Fridi (luvdovz) wrote in talk_politics,

A fight over a Rock

For centuries, Britain and Spain have quarreled for a rock at the southern tip of the Iberian peninsula. After the Brexit, this row has sparked up with new force. We've even heard mentions of the word "war". So how real is this prospect?

Just days after the UK started the Brexit procedure, there's a huge scandal brewing over Gibraltar's future. This British overseas territory, carved off the Spanish coast, will have the full support of the British government, PM Theresa May has vowed. The UK has promised to seek the "best possible scenario" from the Brexit negotiations, and this obviously includes Gibraltar. Since most Gibraltarians voted against the Brexit, this has prompted the EU (mostly Spain) to make bold statements about possible plans of granting a special status to residents of the rock when it comes to EU/UK relations. Which of course was seen as a provocation in London, and drew the predicted hostile reaction. Ms May said Britain wouldn't allow Gibraltar to pass under control from another country, seeing blatant territorial claims from Spain.

By the way, this is the entire territory of Gibraltar:

As you can see, it's just a rock. But it holds great symbolic significance (once it may've been strategically important, mind you). It's located in the narrow straits between the Mediterranean and the Atlantic. The 1713 Utrecht Treaty stipulated that Spain would give that rock to Britain. But Spain has sought to get it back ever since. Up till now, the EU used to be a buffer between the claims of the two countries. But now that the UK is going its own way, Spain has felt it needs to step in and act. And the UK is not willing to budge even one bit, so they're beating the war drums. The ruling Tories are rallying patriotic sentiment at home, while Labour are warning against further inflaming the situation. The Liberals are also urging for caution. After all, rattling sabres just a few days after the Brexit procedure was started, would not be very helpful for Britain in the upcoming negotiations. Spain knows this, of course. And they're emboldened. But how realistic are their expectations?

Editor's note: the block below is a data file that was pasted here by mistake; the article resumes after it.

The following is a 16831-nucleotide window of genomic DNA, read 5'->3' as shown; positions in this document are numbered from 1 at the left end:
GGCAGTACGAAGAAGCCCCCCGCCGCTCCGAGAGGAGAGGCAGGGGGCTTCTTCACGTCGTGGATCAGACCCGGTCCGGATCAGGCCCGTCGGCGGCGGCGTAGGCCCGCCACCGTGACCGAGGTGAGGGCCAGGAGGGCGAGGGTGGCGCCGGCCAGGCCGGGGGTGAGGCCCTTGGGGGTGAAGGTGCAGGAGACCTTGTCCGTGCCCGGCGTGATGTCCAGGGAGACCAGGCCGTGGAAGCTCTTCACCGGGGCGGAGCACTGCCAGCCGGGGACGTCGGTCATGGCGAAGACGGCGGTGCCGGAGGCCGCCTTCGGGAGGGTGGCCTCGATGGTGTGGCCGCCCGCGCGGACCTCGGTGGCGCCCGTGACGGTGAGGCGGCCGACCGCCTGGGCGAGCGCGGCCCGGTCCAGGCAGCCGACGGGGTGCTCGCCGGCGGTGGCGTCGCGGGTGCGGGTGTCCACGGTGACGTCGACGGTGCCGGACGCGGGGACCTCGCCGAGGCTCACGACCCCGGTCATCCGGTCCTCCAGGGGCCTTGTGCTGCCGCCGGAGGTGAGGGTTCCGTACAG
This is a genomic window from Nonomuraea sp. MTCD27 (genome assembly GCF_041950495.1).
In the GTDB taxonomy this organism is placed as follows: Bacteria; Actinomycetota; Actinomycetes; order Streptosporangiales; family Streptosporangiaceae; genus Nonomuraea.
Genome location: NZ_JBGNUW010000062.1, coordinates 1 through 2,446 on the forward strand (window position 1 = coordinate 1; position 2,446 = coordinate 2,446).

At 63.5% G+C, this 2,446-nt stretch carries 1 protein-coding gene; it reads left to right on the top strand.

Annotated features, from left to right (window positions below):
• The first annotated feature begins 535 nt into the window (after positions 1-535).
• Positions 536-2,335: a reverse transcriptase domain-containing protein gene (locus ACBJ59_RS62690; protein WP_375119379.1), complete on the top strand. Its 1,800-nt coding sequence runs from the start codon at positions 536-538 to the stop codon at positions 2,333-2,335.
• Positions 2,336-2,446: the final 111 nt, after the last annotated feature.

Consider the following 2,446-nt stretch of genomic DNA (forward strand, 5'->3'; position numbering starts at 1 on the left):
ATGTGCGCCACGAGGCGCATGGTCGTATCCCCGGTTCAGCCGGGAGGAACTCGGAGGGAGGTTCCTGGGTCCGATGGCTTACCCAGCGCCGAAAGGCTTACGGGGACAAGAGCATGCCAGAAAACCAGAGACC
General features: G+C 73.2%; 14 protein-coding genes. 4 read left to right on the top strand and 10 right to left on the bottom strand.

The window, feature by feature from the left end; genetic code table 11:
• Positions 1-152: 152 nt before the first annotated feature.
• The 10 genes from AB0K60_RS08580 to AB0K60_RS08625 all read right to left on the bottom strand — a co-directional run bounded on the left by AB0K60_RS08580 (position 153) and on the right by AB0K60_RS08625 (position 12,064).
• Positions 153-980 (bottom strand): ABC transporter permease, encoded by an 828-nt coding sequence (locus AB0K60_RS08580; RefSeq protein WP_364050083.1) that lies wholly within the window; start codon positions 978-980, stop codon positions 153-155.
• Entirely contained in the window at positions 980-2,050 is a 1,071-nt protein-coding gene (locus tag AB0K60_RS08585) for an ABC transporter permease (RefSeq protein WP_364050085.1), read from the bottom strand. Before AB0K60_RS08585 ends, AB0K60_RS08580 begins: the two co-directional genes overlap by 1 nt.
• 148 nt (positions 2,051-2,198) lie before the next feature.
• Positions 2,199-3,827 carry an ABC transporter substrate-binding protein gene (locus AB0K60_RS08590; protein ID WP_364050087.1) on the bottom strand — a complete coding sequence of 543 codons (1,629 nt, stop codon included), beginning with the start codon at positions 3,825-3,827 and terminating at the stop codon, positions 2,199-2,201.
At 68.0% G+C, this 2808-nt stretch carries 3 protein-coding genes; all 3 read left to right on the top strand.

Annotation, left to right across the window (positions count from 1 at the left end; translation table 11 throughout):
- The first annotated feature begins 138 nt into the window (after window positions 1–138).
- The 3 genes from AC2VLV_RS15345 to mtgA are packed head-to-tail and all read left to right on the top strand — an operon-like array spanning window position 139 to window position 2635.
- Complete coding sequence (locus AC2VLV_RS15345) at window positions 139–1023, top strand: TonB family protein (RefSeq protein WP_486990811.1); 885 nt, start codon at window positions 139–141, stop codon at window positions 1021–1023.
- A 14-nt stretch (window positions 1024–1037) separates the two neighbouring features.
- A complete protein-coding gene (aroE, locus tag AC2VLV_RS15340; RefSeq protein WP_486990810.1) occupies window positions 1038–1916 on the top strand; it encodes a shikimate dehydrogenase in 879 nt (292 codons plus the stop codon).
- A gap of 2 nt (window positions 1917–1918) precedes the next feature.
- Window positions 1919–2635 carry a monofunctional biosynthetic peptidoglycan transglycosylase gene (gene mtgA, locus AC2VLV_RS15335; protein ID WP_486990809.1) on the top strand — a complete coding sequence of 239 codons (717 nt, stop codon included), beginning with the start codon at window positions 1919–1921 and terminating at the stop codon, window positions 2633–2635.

The thing is, Spain will be having a right of veto on all issues concerning Gibraltar during the Brexit negotiations, according to EU's draft list of positions in that dialogue. Both London and Gibraltar itself sharply criticized the document, while Madrid was naturally very happy.

Fabian Piccardo, the governor of Gibraltar, is saying The Rock shouldn't become hostage in these negotiations. He also warned that the draft EU plan would create conditions for discrimination against Gibraltarians. UK foreign minister Boris Johnson has also pledged full support for Gibraltar. All in all, the UK sounds very belligerent.

In turn, the Spanish foreign minister has said his country has no intention to shut the border with Gibraltar after the Brexit, citing the fact that all those Spaniards working at The Rock but living elsewhere should retain their freedom of movement.

The disputed EU plan literally says that as soon as Britain leaves the Union, not a single agreement between EU and UK would be applicable on the territory of Gibraltar without a bilateral agreement between Spain and Britain. Sure, that project is yet to be discussed and confirmed. The first top-ranking meeting of the EU countries (now without UK) is scheduled for the end of this month, and the project will be a central issue in planning the Brexit negotiations.

Like I said, Gibraltar's strategic significance may've waned in recent years, at least in a military sense. Nowadays it's mostly a tourist destination. Nearly 10 million tourists visit The Rock every year. Its population is just 32 thousand, but the low tax rates attract lots of financial institutions, insurance companies and online betting services. There was a referendum in 2002, and an unanimous 99% voted in favor of staying part of the UK. On the other hand, 96% voted against the Brexit last year, so the discrepancy between London's policies and Gibraltar's interests will remain there to stay, and probably deepen as the Brexit looms closer.
Tags: eu, international relations, uk
  • Post a new comment


    Comments allowed for members only

    Anonymous comments are disabled in this journal

    default userpic

    Your reply will be screened

    Your IP address will be recorded